I wanted to make the materials look realistic. I created all the base materials and added details like stitches, dust, mud, oil and damage to all parts. Most of these details were hand-painted, so you can convey more reality to the character instead of something very general.
For the face, I used Base Scan from 3D Scan Store, using R3DS Wrap. I designed all the details which I then used to bake and to put base colour for texturing the face. I used tonal regions and added freckles, bruises and dirt to match the rest of the textures.
Because of the deadline, I wanted to focus more on the character's high poly and textures, so I ended up using XGen for the hair, eyebrows and eyelashes. This gave a really good result while letting me work on the main priorities.
I created a simple guide system and added the modifiers with some random expressions. I used a main clumping by guides to follow the shape. I created, added a second clumping by generating the amount I wanted and then created two Noise Modifiers: one to break each hair and give more realism to it and the second one to create the flyaways using the stray expression as a mask. In the final part, I just added a Cut Modifier so the hairs would be all different sizes, using a random value expression there too.
For posing the character, I created a simple rig inside Maya. I modeled the joints and painted the skin weights, and later on, used the same name convection of the joins as Mixamo to generate the controllers for the rig with their plugin. Since this project wasn’t for an actual game and wouldn’t be animated, the rig worked really well for posing but it would need more time to work for animation and gameplay.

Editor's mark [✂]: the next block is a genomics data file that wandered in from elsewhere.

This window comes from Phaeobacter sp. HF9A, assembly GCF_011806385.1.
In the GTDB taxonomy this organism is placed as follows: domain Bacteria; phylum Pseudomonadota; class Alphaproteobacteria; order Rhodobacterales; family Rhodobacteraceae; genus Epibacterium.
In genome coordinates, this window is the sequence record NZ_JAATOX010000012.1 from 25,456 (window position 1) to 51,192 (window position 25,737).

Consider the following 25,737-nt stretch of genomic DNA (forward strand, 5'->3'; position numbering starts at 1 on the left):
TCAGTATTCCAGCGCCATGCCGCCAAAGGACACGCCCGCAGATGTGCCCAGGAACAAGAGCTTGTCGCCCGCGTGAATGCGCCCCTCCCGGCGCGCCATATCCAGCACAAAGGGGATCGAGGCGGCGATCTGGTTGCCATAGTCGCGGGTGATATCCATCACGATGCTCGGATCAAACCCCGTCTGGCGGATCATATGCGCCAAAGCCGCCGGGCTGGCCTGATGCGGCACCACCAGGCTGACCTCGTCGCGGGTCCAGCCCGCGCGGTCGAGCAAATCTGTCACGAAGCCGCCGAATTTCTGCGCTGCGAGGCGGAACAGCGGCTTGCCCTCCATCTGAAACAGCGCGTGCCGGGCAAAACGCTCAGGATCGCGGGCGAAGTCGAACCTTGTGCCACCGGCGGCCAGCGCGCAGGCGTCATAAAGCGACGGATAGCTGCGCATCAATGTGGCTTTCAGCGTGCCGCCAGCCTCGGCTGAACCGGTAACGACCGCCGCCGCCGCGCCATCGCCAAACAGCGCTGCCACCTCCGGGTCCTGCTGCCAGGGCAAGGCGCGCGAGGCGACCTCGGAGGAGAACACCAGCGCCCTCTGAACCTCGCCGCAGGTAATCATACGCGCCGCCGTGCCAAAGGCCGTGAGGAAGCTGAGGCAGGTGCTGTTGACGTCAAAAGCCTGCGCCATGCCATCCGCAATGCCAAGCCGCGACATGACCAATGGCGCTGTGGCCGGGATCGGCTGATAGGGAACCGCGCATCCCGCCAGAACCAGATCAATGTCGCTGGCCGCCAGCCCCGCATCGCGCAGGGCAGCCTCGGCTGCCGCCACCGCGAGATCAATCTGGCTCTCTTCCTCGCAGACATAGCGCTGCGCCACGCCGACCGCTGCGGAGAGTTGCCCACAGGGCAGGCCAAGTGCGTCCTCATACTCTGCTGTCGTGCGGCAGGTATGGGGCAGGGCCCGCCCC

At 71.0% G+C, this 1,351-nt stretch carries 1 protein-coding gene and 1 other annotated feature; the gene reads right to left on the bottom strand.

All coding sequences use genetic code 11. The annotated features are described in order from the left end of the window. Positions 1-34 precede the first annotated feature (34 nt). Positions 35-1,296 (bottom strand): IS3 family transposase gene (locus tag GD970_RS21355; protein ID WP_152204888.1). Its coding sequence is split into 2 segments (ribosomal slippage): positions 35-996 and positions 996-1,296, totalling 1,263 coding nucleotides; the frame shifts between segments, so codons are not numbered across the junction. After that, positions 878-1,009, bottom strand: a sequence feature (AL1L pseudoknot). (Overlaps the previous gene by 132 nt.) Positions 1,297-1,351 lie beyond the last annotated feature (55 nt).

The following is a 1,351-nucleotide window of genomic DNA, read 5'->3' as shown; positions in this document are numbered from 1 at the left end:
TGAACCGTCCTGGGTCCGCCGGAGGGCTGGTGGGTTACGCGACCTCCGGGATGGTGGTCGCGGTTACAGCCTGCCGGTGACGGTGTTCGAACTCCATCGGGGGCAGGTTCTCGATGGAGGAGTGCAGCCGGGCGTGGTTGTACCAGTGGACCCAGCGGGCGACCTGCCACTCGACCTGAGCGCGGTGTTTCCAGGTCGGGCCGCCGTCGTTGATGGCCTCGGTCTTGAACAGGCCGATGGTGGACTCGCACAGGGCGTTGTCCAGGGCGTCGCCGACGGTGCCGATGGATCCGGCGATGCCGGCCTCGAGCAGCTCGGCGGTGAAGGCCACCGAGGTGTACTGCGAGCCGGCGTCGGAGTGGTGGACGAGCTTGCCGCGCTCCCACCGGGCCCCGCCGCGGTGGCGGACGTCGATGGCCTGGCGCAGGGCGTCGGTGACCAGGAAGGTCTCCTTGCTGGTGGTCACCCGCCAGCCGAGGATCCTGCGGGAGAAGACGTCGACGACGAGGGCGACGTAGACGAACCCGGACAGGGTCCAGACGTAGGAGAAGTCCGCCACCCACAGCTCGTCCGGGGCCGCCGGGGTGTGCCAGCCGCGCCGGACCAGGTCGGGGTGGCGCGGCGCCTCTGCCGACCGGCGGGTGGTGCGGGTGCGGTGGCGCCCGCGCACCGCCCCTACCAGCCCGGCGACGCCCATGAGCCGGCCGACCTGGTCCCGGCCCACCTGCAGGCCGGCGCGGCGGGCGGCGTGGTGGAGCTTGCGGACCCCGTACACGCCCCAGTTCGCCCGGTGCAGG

For the renders, I used Marmoset Toolbag 4. I created a simple lighting using key light, fill and some lights to outline the character and highlight necessary parts. Using Ray Tracing, all shaders became more realistic and with correct object lighting. I added a slight depth of field effect, some grain and chromatic aberration for a more realistic rendering.
I also added some particles flying around the sci-fi gun and around the character. I created a simple floor using Megascans and opacity maps to blur the borders, so the character would have somewhere to stand on and the opacity would work like smoke around it.
I learned a lot from this project and I will definitely be better prepared for the mentorship term. I would like to thank my mentor during the advanced term, Luis Omar, all my colleagues, friends, all the staff and community at Think Tank Training Centre.
Thank you all for taking the time to see my project. I wanted to thank 80 Level for the amazing opportunity too. I hope you have a great day and would find this article useful.